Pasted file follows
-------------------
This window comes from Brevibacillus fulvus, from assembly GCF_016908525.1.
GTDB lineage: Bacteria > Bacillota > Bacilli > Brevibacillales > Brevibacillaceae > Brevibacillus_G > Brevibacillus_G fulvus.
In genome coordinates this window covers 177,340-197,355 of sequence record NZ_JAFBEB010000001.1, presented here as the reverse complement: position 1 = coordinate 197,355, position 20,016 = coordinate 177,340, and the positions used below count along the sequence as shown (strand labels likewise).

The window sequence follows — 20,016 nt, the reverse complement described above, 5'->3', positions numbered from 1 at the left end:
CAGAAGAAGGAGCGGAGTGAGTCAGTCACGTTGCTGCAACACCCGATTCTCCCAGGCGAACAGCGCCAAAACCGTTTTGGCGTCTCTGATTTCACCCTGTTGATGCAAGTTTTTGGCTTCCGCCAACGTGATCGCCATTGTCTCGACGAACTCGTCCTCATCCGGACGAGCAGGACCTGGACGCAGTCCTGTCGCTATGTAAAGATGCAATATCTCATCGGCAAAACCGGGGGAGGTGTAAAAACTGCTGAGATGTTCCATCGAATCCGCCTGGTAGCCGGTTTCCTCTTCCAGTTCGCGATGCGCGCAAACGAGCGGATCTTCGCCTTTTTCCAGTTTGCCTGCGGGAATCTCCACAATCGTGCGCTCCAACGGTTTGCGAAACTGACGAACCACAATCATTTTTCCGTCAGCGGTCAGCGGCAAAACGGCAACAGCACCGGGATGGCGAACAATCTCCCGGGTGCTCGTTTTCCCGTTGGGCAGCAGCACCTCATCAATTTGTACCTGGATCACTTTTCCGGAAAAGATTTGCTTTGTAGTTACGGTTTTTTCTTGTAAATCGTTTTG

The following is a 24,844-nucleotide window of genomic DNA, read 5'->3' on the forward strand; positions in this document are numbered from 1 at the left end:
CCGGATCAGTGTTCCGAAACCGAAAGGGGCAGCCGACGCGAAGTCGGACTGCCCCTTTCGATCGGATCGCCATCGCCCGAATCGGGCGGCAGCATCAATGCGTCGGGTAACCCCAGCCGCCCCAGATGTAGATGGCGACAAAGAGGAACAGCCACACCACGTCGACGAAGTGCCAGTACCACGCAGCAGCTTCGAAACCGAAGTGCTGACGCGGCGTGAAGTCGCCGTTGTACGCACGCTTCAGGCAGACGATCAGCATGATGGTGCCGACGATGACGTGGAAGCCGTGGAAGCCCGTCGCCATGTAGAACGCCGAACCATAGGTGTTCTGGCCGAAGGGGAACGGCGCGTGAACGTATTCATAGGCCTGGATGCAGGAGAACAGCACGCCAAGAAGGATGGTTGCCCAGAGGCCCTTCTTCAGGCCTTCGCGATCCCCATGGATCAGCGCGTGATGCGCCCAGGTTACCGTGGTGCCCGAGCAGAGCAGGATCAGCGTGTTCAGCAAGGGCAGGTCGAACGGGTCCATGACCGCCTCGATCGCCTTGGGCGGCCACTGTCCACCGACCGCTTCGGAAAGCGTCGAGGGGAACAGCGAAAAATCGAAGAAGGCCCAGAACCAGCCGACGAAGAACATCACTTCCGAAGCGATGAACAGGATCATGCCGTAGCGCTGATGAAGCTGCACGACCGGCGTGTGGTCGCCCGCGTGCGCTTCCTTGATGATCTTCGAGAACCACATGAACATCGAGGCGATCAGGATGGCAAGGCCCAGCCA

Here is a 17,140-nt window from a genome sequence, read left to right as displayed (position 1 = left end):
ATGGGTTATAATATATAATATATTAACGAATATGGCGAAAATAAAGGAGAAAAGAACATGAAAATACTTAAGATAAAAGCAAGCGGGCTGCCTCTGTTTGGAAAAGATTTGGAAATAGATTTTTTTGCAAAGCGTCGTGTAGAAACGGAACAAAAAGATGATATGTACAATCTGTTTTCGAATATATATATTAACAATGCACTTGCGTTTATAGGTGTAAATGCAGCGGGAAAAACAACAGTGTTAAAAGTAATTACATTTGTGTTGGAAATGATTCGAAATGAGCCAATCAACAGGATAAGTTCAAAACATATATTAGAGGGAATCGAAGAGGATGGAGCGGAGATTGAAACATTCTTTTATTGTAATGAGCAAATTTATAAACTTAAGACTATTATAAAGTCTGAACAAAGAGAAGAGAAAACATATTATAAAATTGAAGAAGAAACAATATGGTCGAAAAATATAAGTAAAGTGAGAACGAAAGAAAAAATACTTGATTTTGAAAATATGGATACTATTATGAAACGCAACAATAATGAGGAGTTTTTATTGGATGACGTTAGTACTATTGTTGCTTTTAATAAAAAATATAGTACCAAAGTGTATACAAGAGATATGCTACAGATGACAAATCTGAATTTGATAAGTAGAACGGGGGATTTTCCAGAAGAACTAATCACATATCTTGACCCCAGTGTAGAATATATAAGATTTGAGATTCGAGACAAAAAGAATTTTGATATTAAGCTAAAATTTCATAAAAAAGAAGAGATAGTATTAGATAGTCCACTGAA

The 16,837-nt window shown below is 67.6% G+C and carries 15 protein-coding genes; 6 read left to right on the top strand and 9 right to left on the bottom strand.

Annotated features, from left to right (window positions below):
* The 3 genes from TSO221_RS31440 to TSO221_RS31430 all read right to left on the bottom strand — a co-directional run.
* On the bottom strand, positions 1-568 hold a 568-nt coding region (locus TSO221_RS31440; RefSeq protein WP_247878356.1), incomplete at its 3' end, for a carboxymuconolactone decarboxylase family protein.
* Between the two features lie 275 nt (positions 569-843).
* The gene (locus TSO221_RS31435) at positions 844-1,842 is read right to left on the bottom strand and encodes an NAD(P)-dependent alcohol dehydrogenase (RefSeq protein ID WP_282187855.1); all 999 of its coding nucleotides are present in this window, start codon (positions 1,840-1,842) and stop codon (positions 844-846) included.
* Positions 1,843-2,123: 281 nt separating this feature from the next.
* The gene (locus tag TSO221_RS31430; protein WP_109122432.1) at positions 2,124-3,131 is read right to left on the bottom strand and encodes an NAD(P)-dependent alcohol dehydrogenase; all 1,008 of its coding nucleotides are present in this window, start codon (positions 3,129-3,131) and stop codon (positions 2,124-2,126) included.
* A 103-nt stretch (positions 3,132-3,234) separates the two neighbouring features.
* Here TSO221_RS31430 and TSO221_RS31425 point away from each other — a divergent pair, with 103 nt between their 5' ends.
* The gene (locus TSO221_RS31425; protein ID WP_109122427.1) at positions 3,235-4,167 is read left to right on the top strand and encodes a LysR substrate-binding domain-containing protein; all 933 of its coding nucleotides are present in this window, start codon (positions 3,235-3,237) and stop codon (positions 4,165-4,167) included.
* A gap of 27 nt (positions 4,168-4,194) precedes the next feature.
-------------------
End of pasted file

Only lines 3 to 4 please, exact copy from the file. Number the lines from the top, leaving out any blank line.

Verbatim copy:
In genome coordinates this window covers 177,340-197,355 of sequence record NZ_JAFBEB010000001.1, presented here as the reverse complement: position 1 = coordinate 197,355, position 20,016 = coordinate 177,340, and the positions used below count along the sequence as shown (strand labels likewise).

The window sequence follows — 20,016 nt, the reverse complement described above, 5'->3', positions numbered from 1 at the left end: